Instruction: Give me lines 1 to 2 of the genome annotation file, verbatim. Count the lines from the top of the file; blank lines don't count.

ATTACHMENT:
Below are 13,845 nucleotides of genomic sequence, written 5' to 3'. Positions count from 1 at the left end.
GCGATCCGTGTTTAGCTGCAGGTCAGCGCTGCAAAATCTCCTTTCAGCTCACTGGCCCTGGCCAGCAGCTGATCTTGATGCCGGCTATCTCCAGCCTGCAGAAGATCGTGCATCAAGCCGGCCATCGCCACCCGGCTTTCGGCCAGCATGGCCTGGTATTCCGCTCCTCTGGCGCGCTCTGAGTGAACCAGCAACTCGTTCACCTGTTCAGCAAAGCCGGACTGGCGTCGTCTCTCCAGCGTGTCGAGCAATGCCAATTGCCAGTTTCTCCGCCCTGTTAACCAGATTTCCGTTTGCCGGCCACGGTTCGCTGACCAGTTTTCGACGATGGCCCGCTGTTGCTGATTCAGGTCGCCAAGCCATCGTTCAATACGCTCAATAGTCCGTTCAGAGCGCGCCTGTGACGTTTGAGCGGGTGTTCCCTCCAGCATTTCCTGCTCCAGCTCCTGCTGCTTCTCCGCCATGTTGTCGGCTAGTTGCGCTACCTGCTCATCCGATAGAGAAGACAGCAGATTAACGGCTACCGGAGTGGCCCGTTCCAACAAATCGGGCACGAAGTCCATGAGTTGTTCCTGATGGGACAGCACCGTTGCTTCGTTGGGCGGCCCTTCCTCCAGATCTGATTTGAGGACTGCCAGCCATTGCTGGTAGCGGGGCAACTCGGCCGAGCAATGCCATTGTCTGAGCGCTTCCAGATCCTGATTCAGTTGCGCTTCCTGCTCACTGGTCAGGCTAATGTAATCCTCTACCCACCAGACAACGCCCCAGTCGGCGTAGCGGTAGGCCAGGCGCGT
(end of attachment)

Below are 13,845 nucleotides of genomic sequence, written 5' to 3'. Positions count from 1 at the left end.
GCGATCCGTGTTTAGCTGCAGGTCAGCGCTGCAAAATCTCCTTTCAGCTCACTGGCCCTGGCCAGCAGCTGATCTTGATGCCGGCTATCTCCAGCCTGCAGAAGATCGTGCATCAAGCCGGCCATCGCCACCCGGCTTTCGGCCAGCATGGCCTGGTATTCCGCTCCTCTGGCGCGCTCTGAGTGAACCAGCAACTCGTTCACCTGTTCAGCAAAGCCGGACTGGCGTCGTCTCTCCAGCGTGTCGAGCAATGCCAATTGCCAGTTTCTCCGCCCTGTTAACCAGATTTCCGTTTGCCGGCCACGGTTCGCTGACCAGTTTTCGACGATGGCCCGCTGTTGCTGATTCAGGTCGCCAAGCCATCGTTCAATACGCTCAATAGTCCGTTCAGAGCGCGCCTGTGACGTTTGAGCGGGTGTTCCCTCCAGCATTTCCTGCTCCAGCTCCTGCTGCTTCTCCGCCATGTTGTCGGCTAGTTGCGCTACCTGCTCATCCGATAGAGAAGACAGCAGATTAACGGCTACCGGAGTGGCCCGTTCCAACAAATCGGGCACGAAGTCCATGAGTTGTTCCTGATGGGACAGCACCGTTGCTTCGTTGGGCGGCCCTTCCTCCAGATCTGATTTGAGGACTGCCAGCCATTGCTGGTAGCGGGGCAACTCGGCCGAGCAATGCCATTGTCTGAGCGCTTCCAGATCCTGATTCAGTTGCGCTTCCTGCTCACTGGTCAGGCTAATGTAATCCTCTACCCACCAGACAACGCCCCAGTCGGCGTAGCGGTAGGCCAGGCGCGT